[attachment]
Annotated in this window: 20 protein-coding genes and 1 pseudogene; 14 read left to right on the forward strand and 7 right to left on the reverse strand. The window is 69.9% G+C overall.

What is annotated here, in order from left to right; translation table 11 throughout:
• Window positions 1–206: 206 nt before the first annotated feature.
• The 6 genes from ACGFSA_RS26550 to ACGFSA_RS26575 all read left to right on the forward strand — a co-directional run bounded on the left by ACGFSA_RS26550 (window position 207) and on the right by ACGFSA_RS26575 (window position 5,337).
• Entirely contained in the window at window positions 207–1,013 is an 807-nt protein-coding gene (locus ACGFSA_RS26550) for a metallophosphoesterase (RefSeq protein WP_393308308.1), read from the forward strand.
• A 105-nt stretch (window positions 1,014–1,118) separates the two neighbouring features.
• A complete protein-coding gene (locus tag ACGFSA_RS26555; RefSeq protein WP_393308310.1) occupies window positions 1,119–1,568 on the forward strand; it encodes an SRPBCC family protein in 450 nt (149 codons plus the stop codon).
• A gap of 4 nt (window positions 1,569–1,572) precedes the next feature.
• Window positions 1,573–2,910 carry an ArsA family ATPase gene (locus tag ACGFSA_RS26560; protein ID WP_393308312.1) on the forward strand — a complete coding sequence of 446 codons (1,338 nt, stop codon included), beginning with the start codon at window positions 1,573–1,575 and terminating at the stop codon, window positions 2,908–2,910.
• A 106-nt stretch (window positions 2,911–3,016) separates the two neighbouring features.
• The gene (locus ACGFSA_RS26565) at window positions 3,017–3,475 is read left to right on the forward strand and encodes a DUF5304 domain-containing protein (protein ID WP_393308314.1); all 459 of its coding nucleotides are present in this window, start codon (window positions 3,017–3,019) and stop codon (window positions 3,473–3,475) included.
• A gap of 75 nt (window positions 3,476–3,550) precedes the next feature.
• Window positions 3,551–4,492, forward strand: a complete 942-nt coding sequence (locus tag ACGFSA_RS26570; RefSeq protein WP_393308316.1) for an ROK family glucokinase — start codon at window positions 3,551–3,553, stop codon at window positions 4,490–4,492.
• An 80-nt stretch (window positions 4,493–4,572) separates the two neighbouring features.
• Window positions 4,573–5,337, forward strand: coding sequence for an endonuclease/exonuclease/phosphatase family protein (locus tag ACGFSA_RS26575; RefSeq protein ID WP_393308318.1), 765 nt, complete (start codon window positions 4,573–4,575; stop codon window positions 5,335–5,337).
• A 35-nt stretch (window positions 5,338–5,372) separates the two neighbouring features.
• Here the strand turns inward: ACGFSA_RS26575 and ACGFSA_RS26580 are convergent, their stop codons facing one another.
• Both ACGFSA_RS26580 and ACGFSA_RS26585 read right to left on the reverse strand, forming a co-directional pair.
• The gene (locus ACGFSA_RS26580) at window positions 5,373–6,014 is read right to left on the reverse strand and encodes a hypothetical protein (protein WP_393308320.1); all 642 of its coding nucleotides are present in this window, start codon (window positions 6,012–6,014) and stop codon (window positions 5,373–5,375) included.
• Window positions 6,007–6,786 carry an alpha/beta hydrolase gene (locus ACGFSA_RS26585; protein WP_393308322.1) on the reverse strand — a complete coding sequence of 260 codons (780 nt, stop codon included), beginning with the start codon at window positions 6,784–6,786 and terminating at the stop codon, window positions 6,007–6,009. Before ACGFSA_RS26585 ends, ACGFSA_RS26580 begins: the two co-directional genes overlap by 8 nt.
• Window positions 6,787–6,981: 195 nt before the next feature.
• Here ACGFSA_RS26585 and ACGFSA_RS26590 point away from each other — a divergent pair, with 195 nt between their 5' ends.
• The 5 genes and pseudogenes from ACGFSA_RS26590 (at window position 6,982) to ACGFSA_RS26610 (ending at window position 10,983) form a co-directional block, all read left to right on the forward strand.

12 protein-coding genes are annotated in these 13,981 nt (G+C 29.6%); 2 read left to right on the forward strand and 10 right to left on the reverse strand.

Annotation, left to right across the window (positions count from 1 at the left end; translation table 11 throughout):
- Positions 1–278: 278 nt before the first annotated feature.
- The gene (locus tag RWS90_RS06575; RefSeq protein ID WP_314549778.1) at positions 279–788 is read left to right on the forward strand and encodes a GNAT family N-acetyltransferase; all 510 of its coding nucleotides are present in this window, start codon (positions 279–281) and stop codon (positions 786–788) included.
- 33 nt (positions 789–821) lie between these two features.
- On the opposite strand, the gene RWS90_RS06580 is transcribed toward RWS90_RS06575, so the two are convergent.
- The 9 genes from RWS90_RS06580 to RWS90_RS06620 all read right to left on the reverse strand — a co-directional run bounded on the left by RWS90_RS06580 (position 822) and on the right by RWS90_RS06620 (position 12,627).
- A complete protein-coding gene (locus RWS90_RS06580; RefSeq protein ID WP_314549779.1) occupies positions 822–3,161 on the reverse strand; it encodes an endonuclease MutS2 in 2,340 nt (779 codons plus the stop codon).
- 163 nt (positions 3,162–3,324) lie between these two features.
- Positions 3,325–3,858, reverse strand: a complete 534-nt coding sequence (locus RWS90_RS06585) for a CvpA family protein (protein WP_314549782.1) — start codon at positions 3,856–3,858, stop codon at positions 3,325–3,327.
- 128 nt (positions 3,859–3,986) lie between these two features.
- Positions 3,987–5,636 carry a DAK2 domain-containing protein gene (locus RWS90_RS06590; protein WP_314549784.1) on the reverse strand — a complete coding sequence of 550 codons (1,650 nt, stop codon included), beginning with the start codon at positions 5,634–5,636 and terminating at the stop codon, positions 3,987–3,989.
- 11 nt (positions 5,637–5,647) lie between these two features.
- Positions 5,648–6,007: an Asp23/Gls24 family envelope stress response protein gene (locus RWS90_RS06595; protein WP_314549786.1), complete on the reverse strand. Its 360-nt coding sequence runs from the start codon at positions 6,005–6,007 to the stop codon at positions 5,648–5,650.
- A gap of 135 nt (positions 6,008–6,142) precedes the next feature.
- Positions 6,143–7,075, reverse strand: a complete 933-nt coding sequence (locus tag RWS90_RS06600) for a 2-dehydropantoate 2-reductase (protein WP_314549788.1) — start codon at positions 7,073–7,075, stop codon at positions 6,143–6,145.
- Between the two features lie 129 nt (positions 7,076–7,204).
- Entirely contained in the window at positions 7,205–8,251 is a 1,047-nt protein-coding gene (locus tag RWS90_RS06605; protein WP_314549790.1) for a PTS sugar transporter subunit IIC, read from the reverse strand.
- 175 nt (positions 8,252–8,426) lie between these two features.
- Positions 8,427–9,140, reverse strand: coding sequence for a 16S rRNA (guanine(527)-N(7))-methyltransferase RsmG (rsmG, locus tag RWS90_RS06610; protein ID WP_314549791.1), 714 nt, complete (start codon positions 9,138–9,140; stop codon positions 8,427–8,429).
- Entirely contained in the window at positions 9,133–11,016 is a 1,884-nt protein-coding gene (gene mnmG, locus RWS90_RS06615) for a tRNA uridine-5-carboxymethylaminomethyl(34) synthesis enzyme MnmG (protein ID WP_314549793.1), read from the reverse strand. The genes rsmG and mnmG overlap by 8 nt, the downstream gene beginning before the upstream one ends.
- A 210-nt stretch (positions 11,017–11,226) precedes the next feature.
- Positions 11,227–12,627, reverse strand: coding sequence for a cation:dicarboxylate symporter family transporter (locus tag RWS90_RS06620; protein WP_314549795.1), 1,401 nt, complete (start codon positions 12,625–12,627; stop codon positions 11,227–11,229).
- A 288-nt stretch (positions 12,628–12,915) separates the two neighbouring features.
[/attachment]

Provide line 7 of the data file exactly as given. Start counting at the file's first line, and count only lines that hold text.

• A complete protein-coding gene (locus tag ACGFSA_RS26555; RefSeq protein WP_393308310.1) occupies window positions 1,119–1,568 on the forward strand; it encodes an SRPBCC family protein in 450 nt (149 codons plus the stop codon).